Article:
Our brain needs a lot of energy to function throughout the day. To be accurate, it consumes approximately 20% of the total energy needed by the entire body. A new research suggests that its “appetite” could be the result of a revolutionary compromise made in years of evolution. In other words, our ancestors developed intelligence to the price of body power.

Katarzyna Bozek and his colleagues published a paper on their study on humans, chimpanzees, mice and rhesus monkeys in the PLoS Biology magazine. They have analyzed the metabolic profile of the kidney, thigh muscle and three brain regions of each species, calculating how fast the metabolism changed over each evolutionary phase, since all the species in the study evolved differently. The team concluded that in the time frame of 6 million years, the humans’ pre-frontal cortex has changed four times faster than in chimpanzees, and humans’ muscles changed eight times faster. Humans developed more brain power the expense of muscle strength.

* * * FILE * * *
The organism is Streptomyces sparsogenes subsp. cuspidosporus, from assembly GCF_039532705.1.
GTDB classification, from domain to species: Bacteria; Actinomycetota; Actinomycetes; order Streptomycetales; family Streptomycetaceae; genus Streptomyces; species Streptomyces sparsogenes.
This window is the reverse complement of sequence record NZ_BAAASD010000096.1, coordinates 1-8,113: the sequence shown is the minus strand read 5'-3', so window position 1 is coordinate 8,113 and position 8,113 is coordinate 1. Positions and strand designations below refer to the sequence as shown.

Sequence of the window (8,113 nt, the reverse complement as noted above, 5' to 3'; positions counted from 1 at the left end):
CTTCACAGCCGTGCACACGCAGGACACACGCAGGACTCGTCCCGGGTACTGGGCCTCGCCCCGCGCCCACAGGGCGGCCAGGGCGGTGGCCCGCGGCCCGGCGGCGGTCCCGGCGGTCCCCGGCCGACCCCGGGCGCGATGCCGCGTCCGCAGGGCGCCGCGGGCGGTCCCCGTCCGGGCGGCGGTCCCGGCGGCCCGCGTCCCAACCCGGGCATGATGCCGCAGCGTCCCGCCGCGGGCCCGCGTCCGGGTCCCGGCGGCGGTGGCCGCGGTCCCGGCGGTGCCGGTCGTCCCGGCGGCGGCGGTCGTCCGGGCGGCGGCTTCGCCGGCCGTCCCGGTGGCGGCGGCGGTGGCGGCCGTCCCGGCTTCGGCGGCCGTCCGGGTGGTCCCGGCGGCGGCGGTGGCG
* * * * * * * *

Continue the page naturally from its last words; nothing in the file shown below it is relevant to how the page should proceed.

The biologist Roland Roberts says that people today have half the strength of a monkey or a chimpanzee, but we are much smarter, thus concluding that weak muscles may be the price we paid for metabolic needs that allowed us to have extraordinary cognitive capacities and benefits.

image source: telegraph.co.uk

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